Another Look at the Westward Migration

Life can be hard. Life was very hard for many of our ancestors. Last week, I was reminded of this reality when I came across an eighty-page manuscript consisting of transcribed letters between Henry Beers Underhill (1821-1904); an early settler of Stockton, California; his first wife, Harriette Young Fish Underhill (1827-1854); and other family members.

“The Isthmus of Panama at the Height of the Chagres River,” by Charles Christian Nahl (1850).

An 1845 graduate of Amherst College, Underhill was born in Troy, New York, to a Hudson River boat captain and his wife. Two years after graduation, he married Harriette Young Fish. Underhill spent the first eight years of his professional life teaching school, mostly in Mississippi. Disillusioned with life as a teacher, he decided in 1854 to seek his fortune in California in partnership with his brother, James W. Underhill (1818-1876), who had already made his mark as a Stockton businessman.

Underhill arrived in San Francisco in the spring of that year, having traveled through the Isthmus of Panama. He left behind in Saint Louis his wife, who died of cholera shortly after his arrival in California, and two small children, Anna Fish Underhill (1849-1943) and Henry Beers Underhill, Jr. (b. 1851).

At the core of this collection is a series of heartwrenching letters written in 1854 between Underhill and his wife. Underhill took pains to chronicle his journey westward, traveling first down the Mississippi, then sailing across the Caribbean to Jamaica and Panama. In the final stage, he headed northward up the Central and North American coasts to San Francisco. The anguish of separation from his wife and two small children was always close to the surface.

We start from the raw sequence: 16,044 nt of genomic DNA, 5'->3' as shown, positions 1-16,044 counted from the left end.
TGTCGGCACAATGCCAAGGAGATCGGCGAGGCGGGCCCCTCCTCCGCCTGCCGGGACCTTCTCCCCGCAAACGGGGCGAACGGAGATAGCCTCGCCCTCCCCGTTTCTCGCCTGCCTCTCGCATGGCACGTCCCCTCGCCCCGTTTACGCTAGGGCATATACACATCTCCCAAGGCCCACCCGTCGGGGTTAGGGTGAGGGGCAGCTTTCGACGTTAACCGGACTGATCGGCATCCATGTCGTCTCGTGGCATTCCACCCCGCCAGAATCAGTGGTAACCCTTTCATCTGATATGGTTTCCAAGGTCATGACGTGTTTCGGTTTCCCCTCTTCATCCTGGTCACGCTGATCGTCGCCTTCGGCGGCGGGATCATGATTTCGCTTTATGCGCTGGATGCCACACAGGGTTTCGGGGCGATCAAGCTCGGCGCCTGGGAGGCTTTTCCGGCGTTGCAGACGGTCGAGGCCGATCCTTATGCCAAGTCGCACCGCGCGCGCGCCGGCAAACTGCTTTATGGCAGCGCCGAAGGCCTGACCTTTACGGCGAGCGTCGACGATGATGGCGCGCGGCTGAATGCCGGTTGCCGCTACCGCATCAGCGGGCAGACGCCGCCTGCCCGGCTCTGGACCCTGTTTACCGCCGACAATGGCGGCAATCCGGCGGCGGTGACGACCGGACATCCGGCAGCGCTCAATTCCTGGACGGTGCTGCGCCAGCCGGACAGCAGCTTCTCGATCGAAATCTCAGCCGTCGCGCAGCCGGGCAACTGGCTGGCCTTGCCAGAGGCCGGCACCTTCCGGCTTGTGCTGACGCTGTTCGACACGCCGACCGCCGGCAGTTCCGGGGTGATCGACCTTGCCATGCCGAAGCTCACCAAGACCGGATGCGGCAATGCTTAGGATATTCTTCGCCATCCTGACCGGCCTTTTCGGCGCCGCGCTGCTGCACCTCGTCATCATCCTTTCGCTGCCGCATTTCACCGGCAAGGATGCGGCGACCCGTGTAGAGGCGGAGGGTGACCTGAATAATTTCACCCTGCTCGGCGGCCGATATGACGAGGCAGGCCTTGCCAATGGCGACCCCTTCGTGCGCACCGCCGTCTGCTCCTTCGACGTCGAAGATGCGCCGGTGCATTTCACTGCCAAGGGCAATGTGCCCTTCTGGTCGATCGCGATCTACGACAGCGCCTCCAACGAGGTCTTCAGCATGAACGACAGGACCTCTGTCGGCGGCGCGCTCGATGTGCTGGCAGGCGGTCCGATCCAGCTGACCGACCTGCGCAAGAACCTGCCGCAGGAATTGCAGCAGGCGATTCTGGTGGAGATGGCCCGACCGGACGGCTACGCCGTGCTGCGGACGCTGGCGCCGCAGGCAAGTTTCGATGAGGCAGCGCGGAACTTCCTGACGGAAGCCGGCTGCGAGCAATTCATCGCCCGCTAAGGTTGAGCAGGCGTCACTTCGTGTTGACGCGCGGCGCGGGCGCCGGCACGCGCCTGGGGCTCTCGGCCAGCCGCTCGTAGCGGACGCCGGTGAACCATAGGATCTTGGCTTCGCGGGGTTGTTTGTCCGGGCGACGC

Meanwhile, Harriette waited at home with her children, adult sister, and aged father, plagued with uncertainty, loneliness, and rotting teeth. The feelings expressed in her letters can still be felt more than 150 years later. "My dearest one how I wish I could know where you are this dreary night," she wrote on March 24. "I hear from you so seldom that it makes me feel almost heartsick," she continued. "If it pleases God to permit us to meet again then I will tell you of my heartaches, of the bitter tears I shed for you and of my sighs and groans."

The letters don't tell us when or how Underhill learned of his wife's death. However, we do know from other sources that he eventually sent for his two children, who joined him after traveling to California via Cape Horn. Later in life, Underhill married again (twice!), was admitted to the California Bar, and held positions as a San Joaquin County district attorney and judge, and as a lawyer for the Central Pacific and Southern Railroads.

Sometimes I marvel at the intriguing surprises I come across in the Museum's archives. The Underhill Family Collection is one of them. Not only does it paint a picture of real, multidimensional people with joys, pains, and aspirations similar to ours, it also informs us in vivid detail that the westward migration followed many different routes and that the cost in human lives and emotions could often be high.

Researchers are welcome to view the letters by appointment, which can be made by contacting me at the following e-mail address: leighjohnsen@sanjoaquinhistory.org.

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